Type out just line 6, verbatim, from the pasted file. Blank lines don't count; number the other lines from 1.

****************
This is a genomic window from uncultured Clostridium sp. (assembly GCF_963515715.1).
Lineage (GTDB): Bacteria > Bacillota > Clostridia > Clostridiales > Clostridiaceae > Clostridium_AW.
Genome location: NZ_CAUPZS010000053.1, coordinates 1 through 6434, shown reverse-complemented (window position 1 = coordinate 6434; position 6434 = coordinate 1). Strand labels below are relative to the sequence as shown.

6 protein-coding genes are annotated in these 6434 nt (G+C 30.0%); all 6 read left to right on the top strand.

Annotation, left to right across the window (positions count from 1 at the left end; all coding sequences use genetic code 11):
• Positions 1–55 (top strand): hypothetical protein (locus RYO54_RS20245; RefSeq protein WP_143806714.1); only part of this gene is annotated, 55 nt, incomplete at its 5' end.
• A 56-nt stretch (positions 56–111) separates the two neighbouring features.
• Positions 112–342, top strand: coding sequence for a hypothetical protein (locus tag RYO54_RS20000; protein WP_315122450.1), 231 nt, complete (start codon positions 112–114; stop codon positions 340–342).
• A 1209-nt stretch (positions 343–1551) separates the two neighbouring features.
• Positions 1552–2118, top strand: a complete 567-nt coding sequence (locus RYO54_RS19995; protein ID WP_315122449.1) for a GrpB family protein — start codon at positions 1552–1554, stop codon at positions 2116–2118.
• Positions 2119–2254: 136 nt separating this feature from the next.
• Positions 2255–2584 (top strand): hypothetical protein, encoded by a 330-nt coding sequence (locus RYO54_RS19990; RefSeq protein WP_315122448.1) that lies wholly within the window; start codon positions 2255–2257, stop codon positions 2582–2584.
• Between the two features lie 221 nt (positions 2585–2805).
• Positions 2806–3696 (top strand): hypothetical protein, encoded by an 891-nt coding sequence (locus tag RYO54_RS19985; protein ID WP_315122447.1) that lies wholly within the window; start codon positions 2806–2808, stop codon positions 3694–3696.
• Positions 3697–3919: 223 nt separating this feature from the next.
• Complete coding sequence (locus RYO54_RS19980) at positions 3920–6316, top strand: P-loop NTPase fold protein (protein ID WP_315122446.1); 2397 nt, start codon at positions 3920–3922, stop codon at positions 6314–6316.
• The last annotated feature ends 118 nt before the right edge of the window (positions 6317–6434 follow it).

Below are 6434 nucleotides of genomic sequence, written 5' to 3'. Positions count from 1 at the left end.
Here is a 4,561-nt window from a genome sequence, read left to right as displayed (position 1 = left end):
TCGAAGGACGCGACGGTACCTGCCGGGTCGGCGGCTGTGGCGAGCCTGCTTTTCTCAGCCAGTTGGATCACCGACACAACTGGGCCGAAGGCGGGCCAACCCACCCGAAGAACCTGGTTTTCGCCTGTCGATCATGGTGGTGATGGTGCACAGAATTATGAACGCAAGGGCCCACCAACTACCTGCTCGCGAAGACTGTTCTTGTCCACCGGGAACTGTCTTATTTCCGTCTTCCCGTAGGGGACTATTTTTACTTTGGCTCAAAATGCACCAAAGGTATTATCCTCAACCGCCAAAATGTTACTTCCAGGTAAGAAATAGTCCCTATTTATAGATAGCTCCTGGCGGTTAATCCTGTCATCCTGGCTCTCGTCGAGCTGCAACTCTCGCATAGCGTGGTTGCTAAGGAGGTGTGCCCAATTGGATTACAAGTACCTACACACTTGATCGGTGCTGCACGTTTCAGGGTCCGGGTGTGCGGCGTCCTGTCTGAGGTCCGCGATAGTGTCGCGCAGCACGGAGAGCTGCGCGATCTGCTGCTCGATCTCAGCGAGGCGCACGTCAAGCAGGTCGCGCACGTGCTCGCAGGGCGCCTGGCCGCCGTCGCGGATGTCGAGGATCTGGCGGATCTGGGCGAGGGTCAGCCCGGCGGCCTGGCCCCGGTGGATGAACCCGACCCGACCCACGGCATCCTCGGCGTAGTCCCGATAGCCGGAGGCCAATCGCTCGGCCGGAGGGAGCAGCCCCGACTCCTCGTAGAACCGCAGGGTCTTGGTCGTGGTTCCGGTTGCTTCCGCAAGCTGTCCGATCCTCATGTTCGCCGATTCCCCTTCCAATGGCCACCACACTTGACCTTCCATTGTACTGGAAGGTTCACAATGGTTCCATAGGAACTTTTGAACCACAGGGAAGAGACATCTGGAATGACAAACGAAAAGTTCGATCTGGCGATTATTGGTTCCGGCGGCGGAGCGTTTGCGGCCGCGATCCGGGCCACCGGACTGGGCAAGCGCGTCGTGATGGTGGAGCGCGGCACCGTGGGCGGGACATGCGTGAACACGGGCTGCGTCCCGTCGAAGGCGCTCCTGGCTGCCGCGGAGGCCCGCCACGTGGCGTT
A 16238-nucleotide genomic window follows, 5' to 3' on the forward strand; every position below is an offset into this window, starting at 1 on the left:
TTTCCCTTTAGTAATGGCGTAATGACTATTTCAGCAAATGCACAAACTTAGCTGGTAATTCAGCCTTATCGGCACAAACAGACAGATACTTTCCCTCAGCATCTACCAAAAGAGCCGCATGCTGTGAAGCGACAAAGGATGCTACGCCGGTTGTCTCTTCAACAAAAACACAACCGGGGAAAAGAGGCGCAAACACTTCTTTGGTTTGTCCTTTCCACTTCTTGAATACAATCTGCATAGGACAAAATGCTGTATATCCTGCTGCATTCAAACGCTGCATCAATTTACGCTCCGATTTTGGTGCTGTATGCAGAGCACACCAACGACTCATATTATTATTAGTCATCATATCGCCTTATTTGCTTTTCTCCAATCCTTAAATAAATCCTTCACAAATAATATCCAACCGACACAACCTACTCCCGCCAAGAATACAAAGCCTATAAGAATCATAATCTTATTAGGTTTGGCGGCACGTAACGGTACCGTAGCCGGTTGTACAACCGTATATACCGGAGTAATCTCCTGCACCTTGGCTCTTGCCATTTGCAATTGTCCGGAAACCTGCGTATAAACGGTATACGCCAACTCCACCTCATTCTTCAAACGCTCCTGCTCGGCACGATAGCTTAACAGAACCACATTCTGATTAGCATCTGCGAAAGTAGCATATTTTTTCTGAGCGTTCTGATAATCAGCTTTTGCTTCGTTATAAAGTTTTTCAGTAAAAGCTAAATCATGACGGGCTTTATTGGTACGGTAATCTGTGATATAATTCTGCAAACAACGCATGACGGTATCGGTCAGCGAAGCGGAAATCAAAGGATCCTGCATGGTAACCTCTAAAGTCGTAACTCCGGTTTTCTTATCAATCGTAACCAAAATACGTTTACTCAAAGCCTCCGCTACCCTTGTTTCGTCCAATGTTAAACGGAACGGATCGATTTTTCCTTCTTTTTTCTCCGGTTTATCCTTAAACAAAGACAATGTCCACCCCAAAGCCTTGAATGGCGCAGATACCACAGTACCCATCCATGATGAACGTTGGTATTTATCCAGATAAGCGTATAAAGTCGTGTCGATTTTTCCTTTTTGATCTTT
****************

• Positions 1–55 (top strand): hypothetical protein (locus RYO54_RS20245; RefSeq protein WP_143806714.1); only part of this gene is annotated, 55 nt, incomplete at its 5' end.